No more Riverside detours
The Austin City Council will soon begin deliberating a task force recommendation on a proposed $84 million transportation bond package and in so doing will inherit the arguments over what’s transportation and what isn’t and whether the money is being equitably distributed.
The task force’s mission was to “develop a proposed bond package comprised of road, sidewalk, bicycle infrastructure, trail and other transportation-related investments.” The potential for conflict arises in the phrase “other transportation-relate investments.”
Sure enough, that’s what happened. As soon as a memorandum started hitting inboxes, the grumbling started over whether the recommendations did enough to ease traffic congestion. There was more grumbling that the recommendations concentrated on proposed spending downtown.
A proposal to close the existing 1.1-mile gap in the hike-and-bike trail on the south shore of Lady Bird Lake, where it stops short of the Interstate 35 bridge, took some hits but survived — albeit in a way that fails to close the gap.
At $17 million, it is one of the more expensive items in the bond package, but as we noted here last month, the Austin Trails Foundation is offering to raise $3 million toward the cost. The task force memo to the council recommends building a boardwalk that stops just east of Interstate 35. The Trail Foundation’s $3 million pledge is key to closing the gap.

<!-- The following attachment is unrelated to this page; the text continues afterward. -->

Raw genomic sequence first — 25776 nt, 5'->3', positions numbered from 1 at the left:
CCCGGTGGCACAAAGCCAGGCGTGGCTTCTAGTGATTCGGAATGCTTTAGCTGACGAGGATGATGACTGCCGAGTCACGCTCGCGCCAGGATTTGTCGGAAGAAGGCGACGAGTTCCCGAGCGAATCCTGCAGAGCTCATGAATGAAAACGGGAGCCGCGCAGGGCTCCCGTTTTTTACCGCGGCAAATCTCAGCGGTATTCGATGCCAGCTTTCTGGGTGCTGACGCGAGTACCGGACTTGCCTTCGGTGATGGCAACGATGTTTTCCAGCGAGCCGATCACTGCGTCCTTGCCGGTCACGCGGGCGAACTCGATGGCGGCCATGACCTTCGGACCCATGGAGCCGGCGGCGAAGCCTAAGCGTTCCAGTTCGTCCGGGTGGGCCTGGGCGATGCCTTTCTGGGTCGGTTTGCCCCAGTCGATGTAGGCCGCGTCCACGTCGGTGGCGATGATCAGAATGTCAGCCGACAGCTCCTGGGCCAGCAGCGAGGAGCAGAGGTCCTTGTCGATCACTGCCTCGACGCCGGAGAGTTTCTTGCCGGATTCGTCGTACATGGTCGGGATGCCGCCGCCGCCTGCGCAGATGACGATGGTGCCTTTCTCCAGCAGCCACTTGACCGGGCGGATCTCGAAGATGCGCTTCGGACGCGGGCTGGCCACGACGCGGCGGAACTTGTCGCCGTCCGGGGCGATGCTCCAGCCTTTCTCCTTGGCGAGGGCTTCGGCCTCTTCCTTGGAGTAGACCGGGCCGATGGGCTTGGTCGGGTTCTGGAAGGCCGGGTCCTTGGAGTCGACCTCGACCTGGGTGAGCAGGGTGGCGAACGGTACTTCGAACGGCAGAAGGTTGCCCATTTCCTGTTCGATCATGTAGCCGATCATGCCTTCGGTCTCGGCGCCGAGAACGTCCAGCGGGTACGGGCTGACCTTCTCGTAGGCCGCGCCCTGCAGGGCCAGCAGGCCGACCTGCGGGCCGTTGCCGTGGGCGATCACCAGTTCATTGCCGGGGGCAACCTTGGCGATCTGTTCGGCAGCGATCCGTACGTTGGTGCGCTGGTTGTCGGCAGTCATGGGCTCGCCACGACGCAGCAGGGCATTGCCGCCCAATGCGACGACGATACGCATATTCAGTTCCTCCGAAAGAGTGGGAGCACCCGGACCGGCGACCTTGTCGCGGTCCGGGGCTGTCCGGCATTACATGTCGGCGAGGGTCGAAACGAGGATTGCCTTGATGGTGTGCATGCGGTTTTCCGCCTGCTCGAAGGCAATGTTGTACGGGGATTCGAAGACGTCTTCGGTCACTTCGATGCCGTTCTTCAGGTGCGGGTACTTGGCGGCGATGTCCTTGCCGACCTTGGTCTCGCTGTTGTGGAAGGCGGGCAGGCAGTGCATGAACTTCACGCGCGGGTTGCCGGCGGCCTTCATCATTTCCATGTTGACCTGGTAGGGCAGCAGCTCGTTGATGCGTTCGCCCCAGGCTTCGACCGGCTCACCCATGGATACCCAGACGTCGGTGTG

It’s not exactly what proponents of the boardwalk project wanted to hear, but William Kerr, the Austin lawyer who is chairman of the Trail Foundation, said he is confident his group can raise the money.
Let’s hope so. Closing the 1.1-mile gap on the south shore trail would facilitate its use for runners, pedestrians and bicyclists moving east and west.
Advocates of the trail project acknowledge the bridge might not fit a “traditional” definition of transportation but note accurately that not all traffic is generated by vehicles.
The trail stops abruptly at the eastern edge of the American-Statesman’s property and near the west end of Lakeshore Park. Runners, walkers and cyclists going either direction then must move along Riverside Drive until the trail resumes on the other side of the interstate.
Kerr’s willingness to help the city close an ancient geographical and cultural gap by linking east to west is commendable. He and his organization will need your help in getting that project built, and you’re going to hear them ask for it. Donate if you can because bridging the divide is not only a matter of infrastructure and public safety — it’s also an important development in the city’s history.
Not only will the bridge help close the historic east-wide divide and keep those who use the trail off streets and sidewalks, it will be an attractive amenity on Lady Bird Lake.
The council is expected to make the final decisions on what projects will be included on the Nov. 3 ballot in the coming weeks.